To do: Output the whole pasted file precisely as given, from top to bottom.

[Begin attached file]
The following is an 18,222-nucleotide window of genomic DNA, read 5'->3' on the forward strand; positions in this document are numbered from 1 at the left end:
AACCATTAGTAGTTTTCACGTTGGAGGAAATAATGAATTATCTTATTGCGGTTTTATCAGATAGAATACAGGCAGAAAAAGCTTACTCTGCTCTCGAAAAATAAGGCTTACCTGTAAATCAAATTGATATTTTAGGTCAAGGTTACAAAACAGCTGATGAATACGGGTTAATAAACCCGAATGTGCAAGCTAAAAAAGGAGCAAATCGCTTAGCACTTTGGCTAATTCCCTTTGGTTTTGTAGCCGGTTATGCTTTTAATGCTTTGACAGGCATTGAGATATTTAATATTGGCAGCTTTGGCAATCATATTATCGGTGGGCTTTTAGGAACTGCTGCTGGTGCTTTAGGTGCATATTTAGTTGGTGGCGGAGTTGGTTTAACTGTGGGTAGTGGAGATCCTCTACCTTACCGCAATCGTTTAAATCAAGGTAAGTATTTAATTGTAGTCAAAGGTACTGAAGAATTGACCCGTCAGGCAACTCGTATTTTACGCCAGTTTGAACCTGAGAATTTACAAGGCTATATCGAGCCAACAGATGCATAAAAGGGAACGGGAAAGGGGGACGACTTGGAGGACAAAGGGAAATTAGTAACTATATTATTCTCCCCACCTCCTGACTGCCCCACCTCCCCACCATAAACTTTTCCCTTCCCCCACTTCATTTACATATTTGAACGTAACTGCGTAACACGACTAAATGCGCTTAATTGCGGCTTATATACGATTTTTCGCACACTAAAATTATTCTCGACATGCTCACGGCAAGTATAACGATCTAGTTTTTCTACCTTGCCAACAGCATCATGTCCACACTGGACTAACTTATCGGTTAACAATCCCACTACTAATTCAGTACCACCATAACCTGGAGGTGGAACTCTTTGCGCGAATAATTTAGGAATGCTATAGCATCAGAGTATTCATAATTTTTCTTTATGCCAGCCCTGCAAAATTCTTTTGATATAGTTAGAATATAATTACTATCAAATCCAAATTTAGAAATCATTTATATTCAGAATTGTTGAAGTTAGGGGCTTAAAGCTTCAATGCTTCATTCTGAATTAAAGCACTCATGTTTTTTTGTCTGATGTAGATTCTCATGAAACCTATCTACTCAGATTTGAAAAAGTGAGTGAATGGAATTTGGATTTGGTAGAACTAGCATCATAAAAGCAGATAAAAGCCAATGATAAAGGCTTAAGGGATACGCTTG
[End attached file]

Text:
The following is an 18,222-nucleotide window of genomic DNA, read 5'->3' on the forward strand; positions in this document are numbered from 1 at the left end:
AACCATTAGTAGTTTTCACGTTGGAGGAAATAATGAATTATCTTATTGCGGTTTTATCAGATAGAATACAGGCAGAAAAAGCTTACTCTGCTCTCGAAAAATAAGGCTTACCTGTAAATCAAATTGATATTTTAGGTCAAGGTTACAAAACAGCTGATGAATACGGGTTAATAAACCCGAATGTGCAAGCTAAAAAAGGAGCAAATCGCTTAGCACTTTGGCTAATTCCCTTTGGTTTTGTAGCCGGTTATGCTTTTAATGCTTTGACAGGCATTGAGATATTTAATATTGGCAGCTTTGGCAATCATATTATCGGTGGGCTTTTAGGAACTGCTGCTGGTGCTTTAGGTGCATATTTAGTTGGTGGCGGAGTTGGTTTAACTGTGGGTAGTGGAGATCCTCTACCTTACCGCAATCGTTTAAATCAAGGTAAGTATTTAATTGTAGTCAAAGGTACTGAAGAATTGACCCGTCAGGCAACTCGTATTTTACGCCAGTTTGAACCTGAGAATTTACAAGGCTATATCGAGCCAACAGATGCATAAAAGGGAACGGGAAAGGGGGACGACTTGGAGGACAAAGGGAAATTAGTAACTATATTATTCTCCCCACCTCCTGACTGCCCCACCTCCCCACCATAAACTTTTCCCTTCCCCCACTTCATTTACATATTTGAACGTAACTGCGTAACACGACTAAATGCGCTTAATTGCGGCTTATATACGATTTTTCGCACACTAAAATTATTCTCGACATGCTCACGGCAAGTATAACGATCTAGTTTTTCTACCTTGCCAACAGCATCATGTCCACACTGGACTAACTTATCGGTTAACAATCCCACTACTAATTCAGTACCACCATAACCTGGAGGTGGAACTCTTTGCGCGAATAATTTAGGAATGCTATAGCATCAGAGTATTCATAATTTTTCTTTATGCCAGCCCTGCAAAATTCTTTTGATATAGTTAGAATATAATTACTATCAAATCCAAATTTAGAAATCATTTATATTCAGAATTGTTGAAGTTAGGGGCTTAAAGCTTCAATGCTTCATTCTGAATTAAAGCACTCATGTTTTTTTGTCTGATGTAGATTCTCATGAAACCTATCTACTCAGATTTGAAAAAGTGAGTGAATGGAATTTGGATTTGGTAGAACTAGCATCATAAAAGCAGATAAAAGCCAATGATAAAGGCTTAAGGGATACGCTTG